Nvidia’s AI is currently capable of generating some legitimately incredible human faces that are indistinguishable from real life. They’ve also made some truly nightmarish cats, but we’ll get on to those later.
A recent paper published by Tero Karras, Samuli Laine, and Timo Aila over at Nvdia shows off just what their AI can do, generating completely believable photographs of humans that have never actually existed.
I don’t know whether I’m more impressed or terrified, but I do know now that it’s only a matter of time before an AI goes rogue and appears on MTV’s Catfish. Take a look at some examples in the video below.
The paper – which you can read here – explains:
We propose an alternative generator architecture for generative adversarial networks, borrowing from style transfer literature. The new architecture leads to an automatically learned, unsupervised separation of high-level attributes (e.g., pose and identity when trained on human faces) and stochastic variation in the generated images (e.g., freckles, hair), and it enables intuitive, scale-specific control of the synthesis.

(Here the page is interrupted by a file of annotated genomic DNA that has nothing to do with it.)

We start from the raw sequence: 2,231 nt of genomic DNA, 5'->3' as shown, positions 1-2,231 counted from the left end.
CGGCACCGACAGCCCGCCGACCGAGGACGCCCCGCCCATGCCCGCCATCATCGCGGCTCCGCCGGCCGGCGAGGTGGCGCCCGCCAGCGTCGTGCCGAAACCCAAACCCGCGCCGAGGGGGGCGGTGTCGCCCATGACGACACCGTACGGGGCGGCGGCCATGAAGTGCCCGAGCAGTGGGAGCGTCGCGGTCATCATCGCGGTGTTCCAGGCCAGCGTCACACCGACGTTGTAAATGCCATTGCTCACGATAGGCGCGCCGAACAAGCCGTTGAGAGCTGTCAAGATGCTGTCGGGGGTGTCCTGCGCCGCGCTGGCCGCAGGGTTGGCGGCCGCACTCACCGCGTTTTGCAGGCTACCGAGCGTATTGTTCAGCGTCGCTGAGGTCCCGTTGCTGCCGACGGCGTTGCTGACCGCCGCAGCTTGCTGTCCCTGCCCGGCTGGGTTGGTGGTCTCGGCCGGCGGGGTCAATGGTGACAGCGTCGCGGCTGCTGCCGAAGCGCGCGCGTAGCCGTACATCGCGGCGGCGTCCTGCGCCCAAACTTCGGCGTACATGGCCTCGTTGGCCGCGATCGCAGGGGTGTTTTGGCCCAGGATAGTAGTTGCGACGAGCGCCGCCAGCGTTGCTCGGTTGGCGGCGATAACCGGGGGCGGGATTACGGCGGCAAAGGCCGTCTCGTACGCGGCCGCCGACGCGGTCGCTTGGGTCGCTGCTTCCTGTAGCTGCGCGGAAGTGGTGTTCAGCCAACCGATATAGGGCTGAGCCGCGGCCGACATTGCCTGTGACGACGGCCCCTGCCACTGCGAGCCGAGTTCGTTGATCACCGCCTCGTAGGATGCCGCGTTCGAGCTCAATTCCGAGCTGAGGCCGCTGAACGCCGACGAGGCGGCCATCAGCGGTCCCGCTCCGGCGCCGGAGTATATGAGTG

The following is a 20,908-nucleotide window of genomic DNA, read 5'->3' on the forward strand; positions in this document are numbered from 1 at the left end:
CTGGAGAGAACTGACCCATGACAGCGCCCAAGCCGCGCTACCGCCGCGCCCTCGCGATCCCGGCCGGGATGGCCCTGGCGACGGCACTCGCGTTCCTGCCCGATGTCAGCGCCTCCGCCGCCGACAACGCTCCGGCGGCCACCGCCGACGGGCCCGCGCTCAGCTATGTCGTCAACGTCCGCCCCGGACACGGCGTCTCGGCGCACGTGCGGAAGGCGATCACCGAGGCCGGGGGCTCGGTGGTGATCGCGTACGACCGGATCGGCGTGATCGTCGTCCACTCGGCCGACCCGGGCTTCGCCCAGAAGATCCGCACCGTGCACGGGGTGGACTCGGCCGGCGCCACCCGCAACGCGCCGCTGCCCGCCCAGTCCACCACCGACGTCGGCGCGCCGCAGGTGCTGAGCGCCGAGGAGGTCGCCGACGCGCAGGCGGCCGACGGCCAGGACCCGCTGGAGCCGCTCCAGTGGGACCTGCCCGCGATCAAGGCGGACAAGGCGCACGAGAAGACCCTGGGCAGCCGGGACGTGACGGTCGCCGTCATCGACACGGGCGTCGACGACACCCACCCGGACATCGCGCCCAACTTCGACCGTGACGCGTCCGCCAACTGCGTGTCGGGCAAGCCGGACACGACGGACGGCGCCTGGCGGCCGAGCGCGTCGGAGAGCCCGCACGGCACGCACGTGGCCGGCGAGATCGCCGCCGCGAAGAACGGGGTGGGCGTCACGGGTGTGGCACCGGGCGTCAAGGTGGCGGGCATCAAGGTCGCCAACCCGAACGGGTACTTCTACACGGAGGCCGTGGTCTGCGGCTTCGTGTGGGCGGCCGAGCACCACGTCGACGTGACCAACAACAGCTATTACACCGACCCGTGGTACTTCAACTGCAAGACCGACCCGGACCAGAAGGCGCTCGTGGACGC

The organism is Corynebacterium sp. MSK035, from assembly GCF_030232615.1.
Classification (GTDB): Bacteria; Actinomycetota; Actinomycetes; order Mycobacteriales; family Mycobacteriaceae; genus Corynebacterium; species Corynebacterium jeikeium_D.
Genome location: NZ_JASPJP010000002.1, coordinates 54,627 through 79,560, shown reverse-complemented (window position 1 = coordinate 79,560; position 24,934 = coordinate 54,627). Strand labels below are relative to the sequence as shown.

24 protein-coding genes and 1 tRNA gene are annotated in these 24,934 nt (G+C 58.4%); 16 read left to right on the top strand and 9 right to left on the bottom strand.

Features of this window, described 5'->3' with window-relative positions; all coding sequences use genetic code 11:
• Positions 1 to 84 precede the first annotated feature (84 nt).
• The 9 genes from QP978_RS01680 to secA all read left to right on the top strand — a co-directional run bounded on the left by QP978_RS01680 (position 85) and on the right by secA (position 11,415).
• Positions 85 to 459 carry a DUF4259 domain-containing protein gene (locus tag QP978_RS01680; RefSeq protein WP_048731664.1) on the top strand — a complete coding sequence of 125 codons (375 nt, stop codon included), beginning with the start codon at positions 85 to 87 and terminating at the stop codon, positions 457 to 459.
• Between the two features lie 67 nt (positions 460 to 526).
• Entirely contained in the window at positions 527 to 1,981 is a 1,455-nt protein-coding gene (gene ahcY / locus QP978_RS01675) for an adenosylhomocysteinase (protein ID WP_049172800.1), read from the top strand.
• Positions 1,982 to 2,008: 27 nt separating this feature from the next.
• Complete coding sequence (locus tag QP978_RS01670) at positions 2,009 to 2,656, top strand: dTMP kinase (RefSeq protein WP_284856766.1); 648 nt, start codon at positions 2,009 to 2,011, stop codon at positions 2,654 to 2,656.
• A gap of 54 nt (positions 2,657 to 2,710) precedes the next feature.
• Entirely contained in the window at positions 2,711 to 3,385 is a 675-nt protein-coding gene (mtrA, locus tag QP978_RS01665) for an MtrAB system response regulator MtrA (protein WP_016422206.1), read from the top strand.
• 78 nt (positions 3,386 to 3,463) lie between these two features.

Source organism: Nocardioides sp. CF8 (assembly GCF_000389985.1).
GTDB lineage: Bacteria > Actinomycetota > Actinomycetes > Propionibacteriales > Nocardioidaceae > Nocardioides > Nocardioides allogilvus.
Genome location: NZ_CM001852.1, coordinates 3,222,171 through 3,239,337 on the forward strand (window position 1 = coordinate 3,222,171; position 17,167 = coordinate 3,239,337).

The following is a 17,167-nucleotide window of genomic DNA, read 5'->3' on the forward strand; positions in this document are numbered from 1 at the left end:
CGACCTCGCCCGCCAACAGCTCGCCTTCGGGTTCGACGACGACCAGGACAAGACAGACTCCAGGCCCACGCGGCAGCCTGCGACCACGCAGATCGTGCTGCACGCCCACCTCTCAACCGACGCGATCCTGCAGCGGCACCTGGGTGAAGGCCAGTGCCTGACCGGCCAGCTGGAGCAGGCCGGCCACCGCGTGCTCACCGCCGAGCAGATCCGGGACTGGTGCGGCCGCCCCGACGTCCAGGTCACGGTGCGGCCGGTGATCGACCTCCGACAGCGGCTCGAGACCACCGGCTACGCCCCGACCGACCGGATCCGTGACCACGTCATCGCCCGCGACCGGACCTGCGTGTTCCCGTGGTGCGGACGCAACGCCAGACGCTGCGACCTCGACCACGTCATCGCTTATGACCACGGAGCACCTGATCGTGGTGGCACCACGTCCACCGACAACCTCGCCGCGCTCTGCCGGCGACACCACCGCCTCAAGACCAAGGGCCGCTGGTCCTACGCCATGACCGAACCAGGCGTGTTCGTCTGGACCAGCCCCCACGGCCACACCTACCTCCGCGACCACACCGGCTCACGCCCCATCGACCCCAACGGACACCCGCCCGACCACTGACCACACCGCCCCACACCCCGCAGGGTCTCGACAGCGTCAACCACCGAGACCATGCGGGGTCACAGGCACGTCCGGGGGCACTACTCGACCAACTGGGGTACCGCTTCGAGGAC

If you’ll allow me explain what the above means in terms an idiot like me could understand: The smart people have done something extremely clever, so let’s chalk it up to witchcraft and be done with it.
The same method used to create these fake humans (still not sure I’m okay with that) is also applied to create bedrooms, cars, and cats. The bedrooms and cars look fine, because… well, they’re bedrooms and cars.
The cats on the other hand, resemble some full on Bloodborne nightmare shenanigans that I want no part of. Just look at this demon:
I don’t know what the hell that thing is, but it is not a cat. If you threw holy water at it, it would almost certainly burst into flames and return to the fiery pit of misery and darkness from whence it came.
Still, great job on everything else, Nvidia. AI sure is as impressive as it is terrifying.
Ewan Moore is a journalist at UNILAD Gaming who still quite hasn’t gotten out of his mid 00’s emo phase. After graduating from the University of Portsmouth in 2015 with a BA in Journalism & Media Studies (thanks for asking), he went on to do some freelance words for various places, including Kotaku, Den of Geek, and TheSixthAxis, before landing a full time gig at UNILAD in 2016.